Lester appeared to struggle with command early. He walked Jays lead-off hitter Jose Reyes to open the game, and went to a 3-and-0 count on Jose Bautista before getting him to pop out. Lester got out of the inning, getting Edwin Encarnacion to ground into a double play. He threw 14 pitches in the inning, just six for strikes.
 
He did not allow a hit and faced the minimum number of batters through the four innings, giving up two walks but inducing two double plays.  He  held the Jays to two runs in his first seven innings, both in the fifth, when Melky Cabrera and Rajai Davis both singled, scoring on Maicer Izturis’ two-out double.
 
“He kind of had been working on some mechanic stuff,” catcher Jarrod Saltalamacchia said. “I know in Detroit [Lester’s last start] he worked on some stuff really trying to load better on his backside so he’s not rushing, get his  hands moving. So tonight he was moving his hands before he got set so he can get in a rhythm and kind of stay on time.”
 
The command issues – and adjustments Lester made – were partly because of the tweaks to his mechanics, Saltalamacchia said.
 
“I think it’s just new with the mechanics side of  it,” he said. “It’s something new to him. He hadn’t been doing it in a game situation. So tonight was the first inning doing it. Looked great in the pen, so coming in felt good with it and he just had to stick with it, I think, getting thru that first inning of doing it.”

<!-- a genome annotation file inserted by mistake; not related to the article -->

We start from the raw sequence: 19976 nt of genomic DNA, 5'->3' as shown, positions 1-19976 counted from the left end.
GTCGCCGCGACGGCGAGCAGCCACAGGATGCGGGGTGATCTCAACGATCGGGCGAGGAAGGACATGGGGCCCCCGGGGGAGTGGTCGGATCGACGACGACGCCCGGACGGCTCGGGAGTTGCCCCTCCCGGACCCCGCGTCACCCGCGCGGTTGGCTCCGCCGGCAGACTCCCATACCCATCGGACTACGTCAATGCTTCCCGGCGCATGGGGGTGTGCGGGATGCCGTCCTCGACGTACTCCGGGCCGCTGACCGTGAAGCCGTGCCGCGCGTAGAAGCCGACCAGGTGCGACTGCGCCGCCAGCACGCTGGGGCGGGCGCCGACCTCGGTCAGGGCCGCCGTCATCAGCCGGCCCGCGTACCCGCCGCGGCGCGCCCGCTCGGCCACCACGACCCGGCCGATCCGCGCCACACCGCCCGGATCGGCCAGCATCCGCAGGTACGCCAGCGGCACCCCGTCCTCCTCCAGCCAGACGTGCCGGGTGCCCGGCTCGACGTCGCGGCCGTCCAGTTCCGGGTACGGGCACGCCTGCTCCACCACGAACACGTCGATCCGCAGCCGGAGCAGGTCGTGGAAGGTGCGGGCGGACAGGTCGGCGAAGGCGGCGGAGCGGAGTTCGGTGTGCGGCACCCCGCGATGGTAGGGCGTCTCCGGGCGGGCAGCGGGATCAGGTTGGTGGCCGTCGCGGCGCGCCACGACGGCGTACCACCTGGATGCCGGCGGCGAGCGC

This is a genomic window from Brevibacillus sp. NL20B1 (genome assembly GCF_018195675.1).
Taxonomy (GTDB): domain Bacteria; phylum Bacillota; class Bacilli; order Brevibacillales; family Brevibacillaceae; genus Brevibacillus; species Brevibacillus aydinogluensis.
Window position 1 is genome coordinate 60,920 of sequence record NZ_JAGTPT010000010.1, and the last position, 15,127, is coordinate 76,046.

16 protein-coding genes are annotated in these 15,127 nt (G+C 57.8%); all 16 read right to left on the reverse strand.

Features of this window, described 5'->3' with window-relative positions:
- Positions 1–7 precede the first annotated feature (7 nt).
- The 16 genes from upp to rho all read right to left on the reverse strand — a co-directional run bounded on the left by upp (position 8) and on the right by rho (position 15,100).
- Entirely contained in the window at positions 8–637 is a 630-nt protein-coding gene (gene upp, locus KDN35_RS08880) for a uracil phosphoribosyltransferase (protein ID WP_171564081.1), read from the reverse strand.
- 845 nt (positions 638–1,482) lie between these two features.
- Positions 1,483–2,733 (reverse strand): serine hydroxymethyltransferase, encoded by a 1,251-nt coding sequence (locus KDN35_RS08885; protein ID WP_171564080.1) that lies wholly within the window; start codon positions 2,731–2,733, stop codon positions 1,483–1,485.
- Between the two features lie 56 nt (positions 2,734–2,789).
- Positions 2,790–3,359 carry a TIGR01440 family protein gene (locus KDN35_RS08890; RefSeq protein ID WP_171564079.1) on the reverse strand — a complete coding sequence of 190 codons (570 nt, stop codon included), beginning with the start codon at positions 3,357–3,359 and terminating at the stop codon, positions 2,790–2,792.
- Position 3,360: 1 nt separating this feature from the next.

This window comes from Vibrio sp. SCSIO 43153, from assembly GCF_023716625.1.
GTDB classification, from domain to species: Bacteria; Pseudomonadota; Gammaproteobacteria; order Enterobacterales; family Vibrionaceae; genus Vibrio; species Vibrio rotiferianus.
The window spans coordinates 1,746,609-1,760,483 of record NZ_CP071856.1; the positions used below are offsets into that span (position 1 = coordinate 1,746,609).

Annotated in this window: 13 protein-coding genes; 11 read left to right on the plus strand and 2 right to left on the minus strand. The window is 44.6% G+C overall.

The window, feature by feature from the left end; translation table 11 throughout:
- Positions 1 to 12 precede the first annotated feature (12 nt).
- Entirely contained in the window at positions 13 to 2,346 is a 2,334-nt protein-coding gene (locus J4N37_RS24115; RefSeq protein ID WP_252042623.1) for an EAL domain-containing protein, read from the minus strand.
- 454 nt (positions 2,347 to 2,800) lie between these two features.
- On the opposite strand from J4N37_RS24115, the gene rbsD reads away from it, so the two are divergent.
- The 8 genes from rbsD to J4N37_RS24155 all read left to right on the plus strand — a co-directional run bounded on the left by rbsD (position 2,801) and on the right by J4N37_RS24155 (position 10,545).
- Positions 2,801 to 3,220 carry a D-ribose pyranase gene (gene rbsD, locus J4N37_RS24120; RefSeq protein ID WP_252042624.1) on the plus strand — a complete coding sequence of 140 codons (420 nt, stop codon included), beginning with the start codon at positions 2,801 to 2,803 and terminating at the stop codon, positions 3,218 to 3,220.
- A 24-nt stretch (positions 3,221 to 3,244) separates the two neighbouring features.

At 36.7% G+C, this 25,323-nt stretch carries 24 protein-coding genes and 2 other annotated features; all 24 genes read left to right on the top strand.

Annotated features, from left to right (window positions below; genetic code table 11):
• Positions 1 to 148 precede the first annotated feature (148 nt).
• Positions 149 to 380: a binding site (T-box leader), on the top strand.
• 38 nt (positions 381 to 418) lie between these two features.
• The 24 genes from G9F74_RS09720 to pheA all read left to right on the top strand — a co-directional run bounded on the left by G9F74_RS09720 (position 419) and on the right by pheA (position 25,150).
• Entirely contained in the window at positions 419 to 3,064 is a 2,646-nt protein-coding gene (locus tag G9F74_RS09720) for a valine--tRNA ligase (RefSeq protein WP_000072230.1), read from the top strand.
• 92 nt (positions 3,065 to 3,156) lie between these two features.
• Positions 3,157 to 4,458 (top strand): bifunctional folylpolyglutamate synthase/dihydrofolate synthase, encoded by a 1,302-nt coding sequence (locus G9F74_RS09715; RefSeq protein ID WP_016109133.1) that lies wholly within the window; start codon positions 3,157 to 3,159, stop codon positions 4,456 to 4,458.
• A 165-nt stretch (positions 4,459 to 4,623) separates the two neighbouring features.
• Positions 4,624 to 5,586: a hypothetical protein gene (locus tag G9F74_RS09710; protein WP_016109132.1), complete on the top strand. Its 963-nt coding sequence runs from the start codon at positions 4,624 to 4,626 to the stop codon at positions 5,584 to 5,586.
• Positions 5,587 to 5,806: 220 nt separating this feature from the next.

Getting out of the inning on just 14 pitches without allowing a run helped Lester get into a rhythm for the remainder of his outing.
 
“Bautista pops up a pitch that’s a hittable pitch and I think more than anything going out and putting up a zero in the first inning gave him a chance to get into a little bit of a rhythm, particularly the ground ball double play to end the first,” Farrell said. “From that point he looked relaxed on the mound and as aggressive as Toronto is he was able to get a number of early outs.”
 
“Obviously anytime that top of the lineup they have now with Bautista hitting second, makes it that much harder,” Lester said. “Obviously the walk to Reyes doesn’t help anything but was able to bear down against Bautista, get him to miss a really good pitch for him — I mean, he just missed that ball. So that was good for me and obviously getting the double play was big to get into the next inning.”
 
Pitching seven innings -- while working into the eighth -- it was  the deepest Lester has gone in a game since going seven innings on May 25 against the Indians. It’s a point of pride for him to go deep into a game, but in his last three starts he’s totaled just 15 1/3 innings.
 
“I feel that responsibility to go out there and save the bullpen and that’s what we tried to do tonight,” he said. “Obviously would have liked to give Taz a little better situation than what he came into, but he kept us with the lead and that’s the main thing.”
 
Lester, though, was satisfied with his outing. His offense gave him a 7-0 lead in the second inning, making it that much easier for him to work.
 
“Fastball command was pretty good tonight, I had a good changeup,” he said. “We were able to just mix the ball in Chien-Ming Wang] out of there early and getting to the bullpen, especially with a four-game series, so that was big. But when you have a seven-run lead against these guys, it takes that pressure off of making perfect pitches. You’re able to go out there, you know they’re going to be aggressive and you just have to keep the ball down and in the park and we were able to do that.’